The online Oxford English Dictionary defines a book as a written treatise or a set of written sheets put on various surfaces, including skin. Although modern readers might be far removed from the idea of living words on dead flesh, in the Middle Ages, it was common knowledge that books were the product of words punctured on the skin of dead animals. Additionally, Medieval piety was the epitome of the puncture/punctuating of the flesh, where religious followers, and more so mystics, specifically practiced the mortification of the flesh literally or figuratively, in order to control their carnality and to tell their religious stories. In this paper, I will trace the medieval idea of writing on the body and investigate this idea of writing on dead flesh, while connecting it metaphorically and also literally, to demonstrate how medieval religious bodies were scarred and punctured via an epistemology of the self. I will further link these medieval actions and emotions to the modern idea of self-harm or cutting the body, to surmise that, in both cases, medieval and modern, the act of cutting, scarring, and writing, now on living bodies, give its “sufferers,” agency and allow them to control their bodies by making it into a book, that is a site to be read, publicly or privately, and to tell their stories.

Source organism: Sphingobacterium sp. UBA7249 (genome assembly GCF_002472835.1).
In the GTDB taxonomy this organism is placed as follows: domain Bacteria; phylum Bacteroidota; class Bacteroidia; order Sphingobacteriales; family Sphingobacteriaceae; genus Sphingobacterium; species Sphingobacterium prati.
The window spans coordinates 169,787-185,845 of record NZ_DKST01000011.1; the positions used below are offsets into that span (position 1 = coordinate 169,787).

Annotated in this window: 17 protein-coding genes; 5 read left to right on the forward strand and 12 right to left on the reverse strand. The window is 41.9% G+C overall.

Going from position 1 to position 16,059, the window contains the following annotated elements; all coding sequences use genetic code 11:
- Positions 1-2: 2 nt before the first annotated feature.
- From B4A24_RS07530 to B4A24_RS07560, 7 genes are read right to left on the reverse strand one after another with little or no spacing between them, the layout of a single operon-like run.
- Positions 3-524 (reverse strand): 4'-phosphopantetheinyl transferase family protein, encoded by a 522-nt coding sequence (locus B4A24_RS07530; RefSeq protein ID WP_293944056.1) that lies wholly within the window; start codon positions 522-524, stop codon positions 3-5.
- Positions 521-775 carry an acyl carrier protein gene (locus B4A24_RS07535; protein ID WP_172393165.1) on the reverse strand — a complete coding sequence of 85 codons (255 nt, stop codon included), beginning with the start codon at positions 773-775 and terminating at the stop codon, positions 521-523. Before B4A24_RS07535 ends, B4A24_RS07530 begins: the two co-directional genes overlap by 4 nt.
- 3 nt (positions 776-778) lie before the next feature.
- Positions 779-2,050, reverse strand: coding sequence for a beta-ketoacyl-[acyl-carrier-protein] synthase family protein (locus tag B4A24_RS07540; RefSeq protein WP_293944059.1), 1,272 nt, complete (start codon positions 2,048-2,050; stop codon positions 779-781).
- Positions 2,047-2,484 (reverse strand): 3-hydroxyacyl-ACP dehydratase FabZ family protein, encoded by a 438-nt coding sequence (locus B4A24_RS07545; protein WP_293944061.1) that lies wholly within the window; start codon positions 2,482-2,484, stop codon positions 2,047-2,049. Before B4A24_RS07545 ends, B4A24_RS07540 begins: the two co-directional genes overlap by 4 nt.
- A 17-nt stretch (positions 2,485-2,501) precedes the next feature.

|Keywords:||Body, Book, Cutting, Cutter, Self-cutter/s, Medieval, Mystics, Self-harm, Self-mortification, Self-affliction, Control, Empowerment, Agency, Materiality of Writing, Memory, Passion of Christ, Write, Writing|
Assistant Professor and Director of Graduate Studies, Department of English and Communication, Potsdam, New York, USA
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